What do I even mean by love? I mean kindness, compassion, respect, forgiveness, being there for each other. I mean a softening in the face of adversity as well as a softening when confronted by beauty. And I think that working on love means working on the muscle to be able to pull back and see a bigger picture than just the most immediate feelings I may be having. I think that working on love means trusting enough to let you inside me and to let you change me while you’re in there. I want to work on a transformational-love-power that is able to do things beyond my imagining. I don’t need to know the destination already, the journey is what’s important.


About half a dozen times over the last 9-10 months, I’ve gotten together with Gretchen Phillips, a musician and artist based out of Austin, TX, always just for lunch or coffee.  She’s been in Ithaca this past year while her partner, Ann Cvetkovich, pursued a fellowship at Cornell.


We have this incredible opportunity and power to NOTICE the world around us. We can actually see the forest for the trees. We have the unique ability to lead the way down the path of love due to our experiences, innate sensitivities, vast courage and ability to fucking think for ourselves and not just follow the herd. Moo. It’s a big world out there. And I believe that individually we can create a life for ourselves that’s big enough to accommodate all of us and our big feelings. Because if nothing else, queers have big ass feelings!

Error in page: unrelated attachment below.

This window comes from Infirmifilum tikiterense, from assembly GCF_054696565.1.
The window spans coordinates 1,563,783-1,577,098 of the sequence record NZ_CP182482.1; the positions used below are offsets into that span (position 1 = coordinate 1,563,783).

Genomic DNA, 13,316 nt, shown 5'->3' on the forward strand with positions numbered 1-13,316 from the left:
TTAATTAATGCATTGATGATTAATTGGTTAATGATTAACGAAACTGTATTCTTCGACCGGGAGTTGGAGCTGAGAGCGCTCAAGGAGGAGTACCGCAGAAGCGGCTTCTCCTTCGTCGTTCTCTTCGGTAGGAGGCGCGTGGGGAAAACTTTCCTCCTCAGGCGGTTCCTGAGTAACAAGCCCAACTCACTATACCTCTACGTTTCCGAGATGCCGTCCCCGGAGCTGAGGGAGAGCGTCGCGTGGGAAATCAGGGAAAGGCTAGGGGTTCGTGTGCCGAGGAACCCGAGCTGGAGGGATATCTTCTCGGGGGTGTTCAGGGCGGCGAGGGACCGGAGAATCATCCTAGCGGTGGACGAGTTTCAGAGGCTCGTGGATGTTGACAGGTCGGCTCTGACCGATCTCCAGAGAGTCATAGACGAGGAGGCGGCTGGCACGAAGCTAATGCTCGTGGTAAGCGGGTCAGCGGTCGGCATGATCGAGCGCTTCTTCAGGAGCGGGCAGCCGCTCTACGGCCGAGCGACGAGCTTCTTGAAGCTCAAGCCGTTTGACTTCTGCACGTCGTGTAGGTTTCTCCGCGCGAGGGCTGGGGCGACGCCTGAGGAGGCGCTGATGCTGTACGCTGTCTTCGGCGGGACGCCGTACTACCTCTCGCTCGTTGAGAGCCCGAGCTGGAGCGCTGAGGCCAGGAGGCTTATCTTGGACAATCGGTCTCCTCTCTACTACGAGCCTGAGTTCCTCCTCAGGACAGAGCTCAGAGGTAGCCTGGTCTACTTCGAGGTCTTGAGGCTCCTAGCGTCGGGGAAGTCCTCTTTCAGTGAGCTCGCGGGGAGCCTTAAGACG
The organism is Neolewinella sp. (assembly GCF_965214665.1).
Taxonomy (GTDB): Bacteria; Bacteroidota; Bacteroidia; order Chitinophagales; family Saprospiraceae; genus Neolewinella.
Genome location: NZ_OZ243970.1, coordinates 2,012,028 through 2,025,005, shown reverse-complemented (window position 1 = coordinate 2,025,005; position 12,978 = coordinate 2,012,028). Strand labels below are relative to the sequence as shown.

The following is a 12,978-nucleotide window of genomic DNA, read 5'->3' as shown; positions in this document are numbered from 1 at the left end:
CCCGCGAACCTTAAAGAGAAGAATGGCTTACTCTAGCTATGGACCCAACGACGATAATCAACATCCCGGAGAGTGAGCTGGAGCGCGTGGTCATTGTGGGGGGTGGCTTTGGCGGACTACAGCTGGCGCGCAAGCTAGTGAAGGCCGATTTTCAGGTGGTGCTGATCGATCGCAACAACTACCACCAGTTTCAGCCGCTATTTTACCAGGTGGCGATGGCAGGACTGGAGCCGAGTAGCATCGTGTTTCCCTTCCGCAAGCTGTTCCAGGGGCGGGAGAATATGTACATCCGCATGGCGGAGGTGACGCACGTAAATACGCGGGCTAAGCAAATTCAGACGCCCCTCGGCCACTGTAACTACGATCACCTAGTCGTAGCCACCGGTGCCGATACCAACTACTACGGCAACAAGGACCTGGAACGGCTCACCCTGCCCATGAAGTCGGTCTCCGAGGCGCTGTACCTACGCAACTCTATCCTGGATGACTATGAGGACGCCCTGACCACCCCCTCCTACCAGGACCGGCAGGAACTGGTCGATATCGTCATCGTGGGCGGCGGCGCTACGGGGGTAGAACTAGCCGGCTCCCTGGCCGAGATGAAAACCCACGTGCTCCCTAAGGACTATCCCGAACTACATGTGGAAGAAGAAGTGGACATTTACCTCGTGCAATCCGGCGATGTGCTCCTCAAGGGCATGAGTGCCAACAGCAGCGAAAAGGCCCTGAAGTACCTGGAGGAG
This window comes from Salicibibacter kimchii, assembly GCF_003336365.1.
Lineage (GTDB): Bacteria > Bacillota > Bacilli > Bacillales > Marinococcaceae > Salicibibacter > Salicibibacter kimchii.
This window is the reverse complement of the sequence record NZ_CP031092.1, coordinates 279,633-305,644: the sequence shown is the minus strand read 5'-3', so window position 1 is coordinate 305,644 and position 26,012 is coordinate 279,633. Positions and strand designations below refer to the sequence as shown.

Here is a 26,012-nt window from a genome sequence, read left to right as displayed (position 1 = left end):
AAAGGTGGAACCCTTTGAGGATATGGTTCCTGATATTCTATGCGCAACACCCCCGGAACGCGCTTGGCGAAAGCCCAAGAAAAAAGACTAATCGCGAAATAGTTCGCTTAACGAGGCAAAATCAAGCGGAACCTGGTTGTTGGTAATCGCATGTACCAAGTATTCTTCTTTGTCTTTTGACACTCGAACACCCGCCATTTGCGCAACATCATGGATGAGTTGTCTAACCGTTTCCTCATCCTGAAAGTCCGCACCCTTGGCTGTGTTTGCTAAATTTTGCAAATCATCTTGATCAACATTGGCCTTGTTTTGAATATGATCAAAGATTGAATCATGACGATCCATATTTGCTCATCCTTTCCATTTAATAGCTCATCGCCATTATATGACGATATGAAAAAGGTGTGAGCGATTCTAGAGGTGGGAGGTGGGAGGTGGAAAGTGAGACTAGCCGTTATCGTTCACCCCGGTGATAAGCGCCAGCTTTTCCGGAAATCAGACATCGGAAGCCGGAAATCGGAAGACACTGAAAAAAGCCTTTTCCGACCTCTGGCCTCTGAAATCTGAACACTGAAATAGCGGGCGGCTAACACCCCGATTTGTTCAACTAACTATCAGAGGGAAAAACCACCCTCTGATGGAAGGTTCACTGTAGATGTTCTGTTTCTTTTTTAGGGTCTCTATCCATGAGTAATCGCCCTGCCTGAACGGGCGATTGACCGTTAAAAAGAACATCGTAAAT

We always had amazing conversations.  Gretchen is a remarkably thoughtful, outspoken, and unashamed to express herself.  We talked about creativity, art, love, depression, and spirituality; no small talk.  We originally got together because she needed some technical help with a photography project she was trying to put together, put the connection we found was much more.



Let me reiterate, yes, people bug me, too. I have big ass feelings myself. But what am I going to do? This particular lifetime I’m a human among humans. And luckily I have found myself fortunate enough to be among you people of Austin TX for years and years and years of this lifetime. I believe that ya’ll are excellent people for me to work with on this lifelong project of being a better lover, being more compassionate, more respectful of our differences, more quick to bond over our similarities, more centered without being just self-centered. I ask a lot of my queer self and I ask a lot of my queer people because I truly believe we’re special and can do a lot. I believe we’re leaders as lovers. Let’s continue to reach for each other!


I felt wonderful after each of lunches, like I both opened myself up in a meaningful way, and learned something valuable.  Given all that has gone on in my life this past year (so many transitions!), Gretchen seems like she came around to help me better understand my life at this moment.

Life Term

Posted in Art, Photography with tags , on May 12, 2015 by briancarnold

The first time I met Emmet Gowin was in 1999.  I was new to teaching, and putting together an exhibition about his work as both an artist and a teacher in our campus gallery.